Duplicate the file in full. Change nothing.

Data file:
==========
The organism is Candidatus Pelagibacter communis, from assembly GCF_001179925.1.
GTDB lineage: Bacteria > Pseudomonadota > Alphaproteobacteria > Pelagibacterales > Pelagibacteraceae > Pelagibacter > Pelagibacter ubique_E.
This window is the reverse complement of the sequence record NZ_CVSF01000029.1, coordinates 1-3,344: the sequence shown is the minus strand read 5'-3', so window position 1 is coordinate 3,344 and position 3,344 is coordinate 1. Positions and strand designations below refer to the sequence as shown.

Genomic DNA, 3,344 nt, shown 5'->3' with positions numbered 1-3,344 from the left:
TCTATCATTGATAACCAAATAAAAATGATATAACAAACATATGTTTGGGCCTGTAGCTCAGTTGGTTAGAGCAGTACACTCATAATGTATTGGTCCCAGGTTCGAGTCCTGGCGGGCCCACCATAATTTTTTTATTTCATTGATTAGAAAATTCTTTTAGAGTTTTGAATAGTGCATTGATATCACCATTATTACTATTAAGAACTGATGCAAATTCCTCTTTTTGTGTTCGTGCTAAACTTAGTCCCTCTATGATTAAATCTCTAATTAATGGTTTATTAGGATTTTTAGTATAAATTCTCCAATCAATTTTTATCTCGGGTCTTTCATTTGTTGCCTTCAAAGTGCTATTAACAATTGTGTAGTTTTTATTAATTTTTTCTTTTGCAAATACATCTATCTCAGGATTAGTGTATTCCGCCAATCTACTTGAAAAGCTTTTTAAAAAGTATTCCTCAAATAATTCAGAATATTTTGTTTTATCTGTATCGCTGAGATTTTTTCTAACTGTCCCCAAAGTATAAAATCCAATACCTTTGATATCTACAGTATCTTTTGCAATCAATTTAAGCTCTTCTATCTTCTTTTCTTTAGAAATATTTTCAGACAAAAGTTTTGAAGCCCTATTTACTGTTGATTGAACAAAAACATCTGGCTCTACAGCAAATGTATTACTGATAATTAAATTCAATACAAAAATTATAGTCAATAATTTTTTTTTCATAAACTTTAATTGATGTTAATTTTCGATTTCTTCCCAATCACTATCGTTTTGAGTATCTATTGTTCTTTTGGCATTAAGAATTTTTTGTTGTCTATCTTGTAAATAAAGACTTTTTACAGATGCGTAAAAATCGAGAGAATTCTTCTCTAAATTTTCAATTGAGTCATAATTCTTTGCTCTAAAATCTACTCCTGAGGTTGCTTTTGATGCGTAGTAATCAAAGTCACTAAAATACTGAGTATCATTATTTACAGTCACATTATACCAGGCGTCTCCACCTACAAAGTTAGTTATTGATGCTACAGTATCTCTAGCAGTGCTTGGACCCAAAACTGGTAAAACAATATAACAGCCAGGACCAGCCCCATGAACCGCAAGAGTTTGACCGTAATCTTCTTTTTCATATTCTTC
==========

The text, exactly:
The organism is Candidatus Pelagibacter communis, from assembly GCF_001179925.1.
GTDB lineage: Bacteria > Pseudomonadota > Alphaproteobacteria > Pelagibacterales > Pelagibacteraceae > Pelagibacter > Pelagibacter ubique_E.
This window is the reverse complement of the sequence record NZ_CVSF01000029.1, coordinates 1-3,344: the sequence shown is the minus strand read 5'-3', so window position 1 is coordinate 3,344 and position 3,344 is coordinate 1. Positions and strand designations below refer to the sequence as shown.

Genomic DNA, 3,344 nt, shown 5'->3' with positions numbered 1-3,344 from the left:
TCTATCATTGATAACCAAATAAAAATGATATAACAAACATATGTTTGGGCCTGTAGCTCAGTTGGTTAGAGCAGTACACTCATAATGTATTGGTCCCAGGTTCGAGTCCTGGCGGGCCCACCATAATTTTTTTATTTCATTGATTAGAAAATTCTTTTAGAGTTTTGAATAGTGCATTGATATCACCATTATTACTATTAAGAACTGATGCAAATTCCTCTTTTTGTGTTCGTGCTAAACTTAGTCCCTCTATGATTAAATCTCTAATTAATGGTTTATTAGGATTTTTAGTATAAATTCTCCAATCAATTTTTATCTCGGGTCTTTCATTTGTTGCCTTCAAAGTGCTATTAACAATTGTGTAGTTTTTATTAATTTTTTCTTTTGCAAATACATCTATCTCAGGATTAGTGTATTCCGCCAATCTACTTGAAAAGCTTTTTAAAAAGTATTCCTCAAATAATTCAGAATATTTTGTTTTATCTGTATCGCTGAGATTTTTTCTAACTGTCCCCAAAGTATAAAATCCAATACCTTTGATATCTACAGTATCTTTTGCAATCAATTTAAGCTCTTCTATCTTCTTTTCTTTAGAAATATTTTCAGACAAAAGTTTTGAAGCCCTATTTACTGTTGATTGAACAAAAACATCTGGCTCTACAGCAAATGTATTACTGATAATTAAATTCAATACAAAAATTATAGTCAATAATTTTTTTTTCATAAACTTTAATTGATGTTAATTTTCGATTTCTTCCCAATCACTATCGTTTTGAGTATCTATTGTTCTTTTGGCATTAAGAATTTTTTGTTGTCTATCTTGTAAATAAAGACTTTTTACAGATGCGTAAAAATCGAGAGAATTCTTCTCTAAATTTTCAATTGAGTCATAATTCTTTGCTCTAAAATCTACTCCTGAGGTTGCTTTTGATGCGTAGTAATCAAAGTCACTAAAATACTGAGTATCATTATTTACAGTCACATTATACCAGGCGTCTCCACCTACAAAGTTAGTTATTGATGCTACAGTATCTCTAGCAGTGCTTGGACCCAAAACTGGTAAAACAATATAACAGCCAGGACCAGCCCCATGAACCGCAAGAGTTTGACCGTAATCTTCTTTTTCATATTCTTC